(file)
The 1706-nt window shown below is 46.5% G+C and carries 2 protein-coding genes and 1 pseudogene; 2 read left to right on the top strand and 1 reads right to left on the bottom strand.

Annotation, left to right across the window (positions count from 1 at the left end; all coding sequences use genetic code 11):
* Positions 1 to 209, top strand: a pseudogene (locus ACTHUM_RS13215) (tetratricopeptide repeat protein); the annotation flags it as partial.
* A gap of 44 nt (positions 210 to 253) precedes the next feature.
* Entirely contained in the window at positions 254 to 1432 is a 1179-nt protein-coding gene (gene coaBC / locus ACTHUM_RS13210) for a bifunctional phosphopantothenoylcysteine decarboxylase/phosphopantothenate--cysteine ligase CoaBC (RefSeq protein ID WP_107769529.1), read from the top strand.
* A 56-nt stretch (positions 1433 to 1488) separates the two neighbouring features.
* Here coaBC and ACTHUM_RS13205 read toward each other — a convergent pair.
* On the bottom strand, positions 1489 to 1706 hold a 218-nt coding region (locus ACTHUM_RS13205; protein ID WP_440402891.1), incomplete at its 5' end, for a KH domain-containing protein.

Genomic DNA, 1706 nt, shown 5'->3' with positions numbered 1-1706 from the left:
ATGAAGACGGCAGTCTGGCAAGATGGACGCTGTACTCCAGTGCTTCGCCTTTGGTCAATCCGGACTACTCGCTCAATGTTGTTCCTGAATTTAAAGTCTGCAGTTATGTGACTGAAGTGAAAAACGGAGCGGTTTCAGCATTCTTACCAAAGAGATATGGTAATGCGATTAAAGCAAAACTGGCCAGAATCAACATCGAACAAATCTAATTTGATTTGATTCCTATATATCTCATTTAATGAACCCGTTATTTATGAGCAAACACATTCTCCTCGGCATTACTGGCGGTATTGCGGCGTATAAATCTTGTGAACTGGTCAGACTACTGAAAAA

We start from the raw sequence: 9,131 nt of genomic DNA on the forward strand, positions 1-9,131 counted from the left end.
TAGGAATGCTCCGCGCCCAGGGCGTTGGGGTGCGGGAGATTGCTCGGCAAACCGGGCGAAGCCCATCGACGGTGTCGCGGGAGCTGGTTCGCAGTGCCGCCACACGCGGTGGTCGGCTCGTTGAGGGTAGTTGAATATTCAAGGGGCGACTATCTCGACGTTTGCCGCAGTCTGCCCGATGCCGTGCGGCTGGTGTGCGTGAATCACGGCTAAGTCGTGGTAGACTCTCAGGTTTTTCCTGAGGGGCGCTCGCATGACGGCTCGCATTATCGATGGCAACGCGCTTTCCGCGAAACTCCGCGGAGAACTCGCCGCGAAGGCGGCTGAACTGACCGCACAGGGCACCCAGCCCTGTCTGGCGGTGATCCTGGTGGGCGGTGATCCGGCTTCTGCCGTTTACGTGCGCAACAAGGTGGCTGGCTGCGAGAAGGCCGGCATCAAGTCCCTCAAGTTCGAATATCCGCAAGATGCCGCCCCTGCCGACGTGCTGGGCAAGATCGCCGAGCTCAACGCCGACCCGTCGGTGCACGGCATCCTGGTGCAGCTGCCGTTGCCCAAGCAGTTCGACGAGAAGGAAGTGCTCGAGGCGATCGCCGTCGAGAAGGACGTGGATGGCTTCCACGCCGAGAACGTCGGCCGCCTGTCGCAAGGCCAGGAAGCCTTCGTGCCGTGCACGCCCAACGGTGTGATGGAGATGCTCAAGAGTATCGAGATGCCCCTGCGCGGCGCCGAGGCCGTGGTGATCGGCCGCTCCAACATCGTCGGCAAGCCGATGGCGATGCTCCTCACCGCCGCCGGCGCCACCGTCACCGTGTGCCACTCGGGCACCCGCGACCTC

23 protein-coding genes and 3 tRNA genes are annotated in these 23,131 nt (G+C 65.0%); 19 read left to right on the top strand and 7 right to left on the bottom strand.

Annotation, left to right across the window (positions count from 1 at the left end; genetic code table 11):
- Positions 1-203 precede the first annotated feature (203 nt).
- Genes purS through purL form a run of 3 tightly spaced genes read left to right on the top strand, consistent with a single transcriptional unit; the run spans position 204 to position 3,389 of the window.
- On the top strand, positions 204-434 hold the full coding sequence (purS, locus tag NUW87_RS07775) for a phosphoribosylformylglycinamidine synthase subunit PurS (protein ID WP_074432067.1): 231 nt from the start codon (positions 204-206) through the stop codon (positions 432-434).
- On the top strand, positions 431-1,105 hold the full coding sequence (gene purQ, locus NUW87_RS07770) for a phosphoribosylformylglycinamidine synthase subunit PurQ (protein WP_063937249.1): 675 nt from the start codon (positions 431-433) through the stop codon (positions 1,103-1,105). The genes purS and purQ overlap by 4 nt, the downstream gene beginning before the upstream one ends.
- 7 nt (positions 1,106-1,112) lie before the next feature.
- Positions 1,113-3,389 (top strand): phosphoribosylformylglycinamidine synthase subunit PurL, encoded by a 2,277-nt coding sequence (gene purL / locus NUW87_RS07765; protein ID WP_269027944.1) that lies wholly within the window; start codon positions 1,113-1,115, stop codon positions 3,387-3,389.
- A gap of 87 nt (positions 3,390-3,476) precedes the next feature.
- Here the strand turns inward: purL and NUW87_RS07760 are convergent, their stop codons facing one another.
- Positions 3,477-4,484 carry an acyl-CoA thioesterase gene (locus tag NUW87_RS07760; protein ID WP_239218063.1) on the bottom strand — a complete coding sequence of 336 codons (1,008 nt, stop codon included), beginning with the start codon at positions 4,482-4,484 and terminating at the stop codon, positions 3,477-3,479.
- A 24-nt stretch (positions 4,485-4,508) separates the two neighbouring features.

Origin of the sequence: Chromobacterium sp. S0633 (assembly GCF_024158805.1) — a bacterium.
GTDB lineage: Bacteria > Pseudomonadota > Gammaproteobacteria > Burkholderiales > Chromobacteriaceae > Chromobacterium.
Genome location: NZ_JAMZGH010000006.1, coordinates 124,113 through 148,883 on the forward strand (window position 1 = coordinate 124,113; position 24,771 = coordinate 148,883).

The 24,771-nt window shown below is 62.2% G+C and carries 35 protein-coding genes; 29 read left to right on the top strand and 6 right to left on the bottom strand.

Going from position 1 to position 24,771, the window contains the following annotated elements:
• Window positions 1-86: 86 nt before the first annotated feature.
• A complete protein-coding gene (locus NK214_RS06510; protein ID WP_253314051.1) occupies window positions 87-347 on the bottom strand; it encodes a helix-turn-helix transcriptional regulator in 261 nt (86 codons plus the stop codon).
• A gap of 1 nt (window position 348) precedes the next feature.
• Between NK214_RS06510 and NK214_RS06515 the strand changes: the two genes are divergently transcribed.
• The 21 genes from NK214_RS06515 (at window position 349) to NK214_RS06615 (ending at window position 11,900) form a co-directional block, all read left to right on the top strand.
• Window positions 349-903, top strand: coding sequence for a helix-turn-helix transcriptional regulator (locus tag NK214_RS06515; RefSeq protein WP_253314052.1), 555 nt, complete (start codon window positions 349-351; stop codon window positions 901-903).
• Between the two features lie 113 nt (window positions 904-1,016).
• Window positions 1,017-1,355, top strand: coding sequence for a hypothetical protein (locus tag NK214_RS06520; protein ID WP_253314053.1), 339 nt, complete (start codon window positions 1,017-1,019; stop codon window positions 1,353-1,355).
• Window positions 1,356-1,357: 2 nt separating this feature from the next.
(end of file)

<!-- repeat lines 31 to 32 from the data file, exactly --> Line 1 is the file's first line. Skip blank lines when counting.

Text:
• A complete protein-coding gene (locus NK214_RS06510; protein ID WP_253314051.1) occupies window positions 87-347 on the bottom strand; it encodes a helix-turn-helix transcriptional regulator in 261 nt (86 codons plus the stop codon).
• A gap of 1 nt (window position 348) precedes the next feature.